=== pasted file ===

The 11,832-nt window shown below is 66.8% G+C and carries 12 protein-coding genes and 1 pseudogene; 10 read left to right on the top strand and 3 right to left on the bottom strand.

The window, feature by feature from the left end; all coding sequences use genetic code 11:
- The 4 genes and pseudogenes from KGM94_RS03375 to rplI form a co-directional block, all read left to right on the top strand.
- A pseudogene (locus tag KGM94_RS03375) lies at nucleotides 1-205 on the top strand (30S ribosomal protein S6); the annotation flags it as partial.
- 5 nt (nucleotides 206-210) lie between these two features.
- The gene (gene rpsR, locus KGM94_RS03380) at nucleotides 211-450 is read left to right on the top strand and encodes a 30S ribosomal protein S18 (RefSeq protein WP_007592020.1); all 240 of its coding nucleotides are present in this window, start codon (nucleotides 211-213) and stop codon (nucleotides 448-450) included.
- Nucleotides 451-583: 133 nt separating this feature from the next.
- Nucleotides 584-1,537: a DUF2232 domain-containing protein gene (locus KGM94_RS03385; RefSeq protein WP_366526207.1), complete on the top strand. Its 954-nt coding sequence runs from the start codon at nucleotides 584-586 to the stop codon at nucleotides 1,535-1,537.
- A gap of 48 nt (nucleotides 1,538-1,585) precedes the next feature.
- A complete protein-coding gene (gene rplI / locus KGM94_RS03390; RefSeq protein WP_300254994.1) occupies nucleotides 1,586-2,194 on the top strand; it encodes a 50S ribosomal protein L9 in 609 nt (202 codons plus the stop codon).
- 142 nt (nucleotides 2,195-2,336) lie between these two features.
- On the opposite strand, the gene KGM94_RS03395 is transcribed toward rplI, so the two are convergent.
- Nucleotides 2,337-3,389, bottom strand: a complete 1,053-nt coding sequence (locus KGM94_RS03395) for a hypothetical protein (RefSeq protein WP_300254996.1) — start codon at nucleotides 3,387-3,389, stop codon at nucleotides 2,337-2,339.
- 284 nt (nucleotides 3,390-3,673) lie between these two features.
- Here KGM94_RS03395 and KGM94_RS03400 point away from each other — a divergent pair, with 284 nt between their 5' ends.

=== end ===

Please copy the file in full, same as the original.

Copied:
The 11,832-nt window shown below is 66.8% G+C and carries 12 protein-coding genes and 1 pseudogene; 10 read left to right on the top strand and 3 right to left on the bottom strand.

The window, feature by feature from the left end; all coding sequences use genetic code 11:
- The 4 genes and pseudogenes from KGM94_RS03375 to rplI form a co-directional block, all read left to right on the top strand.
- A pseudogene (locus tag KGM94_RS03375) lies at nucleotides 1-205 on the top strand (30S ribosomal protein S6); the annotation flags it as partial.
- 5 nt (nucleotides 206-210) lie between these two features.
- The gene (gene rpsR, locus KGM94_RS03380) at nucleotides 211-450 is read left to right on the top strand and encodes a 30S ribosomal protein S18 (RefSeq protein WP_007592020.1); all 240 of its coding nucleotides are present in this window, start codon (nucleotides 211-213) and stop codon (nucleotides 448-450) included.
- Nucleotides 451-583: 133 nt separating this feature from the next.
- Nucleotides 584-1,537: a DUF2232 domain-containing protein gene (locus KGM94_RS03385; RefSeq protein WP_366526207.1), complete on the top strand. Its 954-nt coding sequence runs from the start codon at nucleotides 584-586 to the stop codon at nucleotides 1,535-1,537.
- A gap of 48 nt (nucleotides 1,538-1,585) precedes the next feature.
- A complete protein-coding gene (gene rplI / locus KGM94_RS03390; RefSeq protein WP_300254994.1) occupies nucleotides 1,586-2,194 on the top strand; it encodes a 50S ribosomal protein L9 in 609 nt (202 codons plus the stop codon).
- 142 nt (nucleotides 2,195-2,336) lie between these two features.
- On the opposite strand, the gene KGM94_RS03395 is transcribed toward rplI, so the two are convergent.
- Nucleotides 2,337-3,389, bottom strand: a complete 1,053-nt coding sequence (locus KGM94_RS03395) for a hypothetical protein (RefSeq protein WP_300254996.1) — start codon at nucleotides 3,387-3,389, stop codon at nucleotides 2,337-2,339.
- 284 nt (nucleotides 3,390-3,673) lie between these two features.
- Here KGM94_RS03395 and KGM94_RS03400 point away from each other — a divergent pair, with 284 nt between their 5' ends.